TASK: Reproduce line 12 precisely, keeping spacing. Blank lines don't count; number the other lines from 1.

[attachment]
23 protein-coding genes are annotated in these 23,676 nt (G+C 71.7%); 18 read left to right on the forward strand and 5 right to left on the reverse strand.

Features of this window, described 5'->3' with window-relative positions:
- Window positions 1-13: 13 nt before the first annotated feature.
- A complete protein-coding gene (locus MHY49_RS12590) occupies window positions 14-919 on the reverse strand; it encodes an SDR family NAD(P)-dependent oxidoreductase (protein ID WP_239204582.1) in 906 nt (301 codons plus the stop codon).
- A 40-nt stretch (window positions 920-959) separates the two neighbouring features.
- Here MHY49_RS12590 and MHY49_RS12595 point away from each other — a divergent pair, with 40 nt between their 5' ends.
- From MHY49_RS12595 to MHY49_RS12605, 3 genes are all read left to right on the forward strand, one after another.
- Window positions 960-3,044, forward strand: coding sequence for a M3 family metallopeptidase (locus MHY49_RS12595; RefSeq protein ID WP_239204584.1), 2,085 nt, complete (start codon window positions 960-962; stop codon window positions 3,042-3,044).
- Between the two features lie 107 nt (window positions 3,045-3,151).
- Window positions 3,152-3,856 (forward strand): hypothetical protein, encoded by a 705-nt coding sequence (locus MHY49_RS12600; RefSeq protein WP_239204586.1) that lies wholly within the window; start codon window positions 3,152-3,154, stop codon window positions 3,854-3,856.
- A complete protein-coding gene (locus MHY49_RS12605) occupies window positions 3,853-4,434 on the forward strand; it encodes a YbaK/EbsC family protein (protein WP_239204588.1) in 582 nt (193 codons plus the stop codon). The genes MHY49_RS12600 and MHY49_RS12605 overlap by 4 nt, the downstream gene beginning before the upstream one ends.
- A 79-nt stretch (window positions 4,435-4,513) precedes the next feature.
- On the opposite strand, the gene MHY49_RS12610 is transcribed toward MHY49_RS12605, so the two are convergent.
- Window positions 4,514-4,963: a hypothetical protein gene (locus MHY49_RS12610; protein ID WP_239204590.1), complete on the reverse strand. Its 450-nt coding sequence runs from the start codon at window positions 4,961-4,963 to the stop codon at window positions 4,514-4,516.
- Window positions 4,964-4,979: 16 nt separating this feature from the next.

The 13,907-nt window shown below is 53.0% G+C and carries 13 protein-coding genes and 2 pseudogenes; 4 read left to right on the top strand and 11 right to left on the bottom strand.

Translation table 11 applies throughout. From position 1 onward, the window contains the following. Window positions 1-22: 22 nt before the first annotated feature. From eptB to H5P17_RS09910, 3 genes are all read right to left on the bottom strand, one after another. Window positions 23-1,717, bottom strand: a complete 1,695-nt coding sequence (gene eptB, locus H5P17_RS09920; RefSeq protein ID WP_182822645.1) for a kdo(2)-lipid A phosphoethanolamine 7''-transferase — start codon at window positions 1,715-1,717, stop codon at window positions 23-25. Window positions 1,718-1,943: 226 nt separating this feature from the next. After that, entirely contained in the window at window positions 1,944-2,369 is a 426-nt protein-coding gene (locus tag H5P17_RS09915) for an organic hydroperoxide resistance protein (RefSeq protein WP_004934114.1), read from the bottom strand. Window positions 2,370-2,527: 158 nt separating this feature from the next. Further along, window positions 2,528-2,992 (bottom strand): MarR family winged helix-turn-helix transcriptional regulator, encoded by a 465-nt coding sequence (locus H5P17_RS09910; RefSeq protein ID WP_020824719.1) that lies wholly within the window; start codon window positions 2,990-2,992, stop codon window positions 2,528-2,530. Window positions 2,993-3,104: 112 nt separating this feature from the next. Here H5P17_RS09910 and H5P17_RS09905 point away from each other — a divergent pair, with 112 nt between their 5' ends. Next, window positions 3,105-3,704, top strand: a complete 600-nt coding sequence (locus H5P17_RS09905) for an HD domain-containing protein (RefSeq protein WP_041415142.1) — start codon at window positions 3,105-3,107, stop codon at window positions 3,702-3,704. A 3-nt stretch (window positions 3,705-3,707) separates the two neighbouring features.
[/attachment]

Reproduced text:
- A 79-nt stretch (window positions 4,435-4,513) precedes the next feature.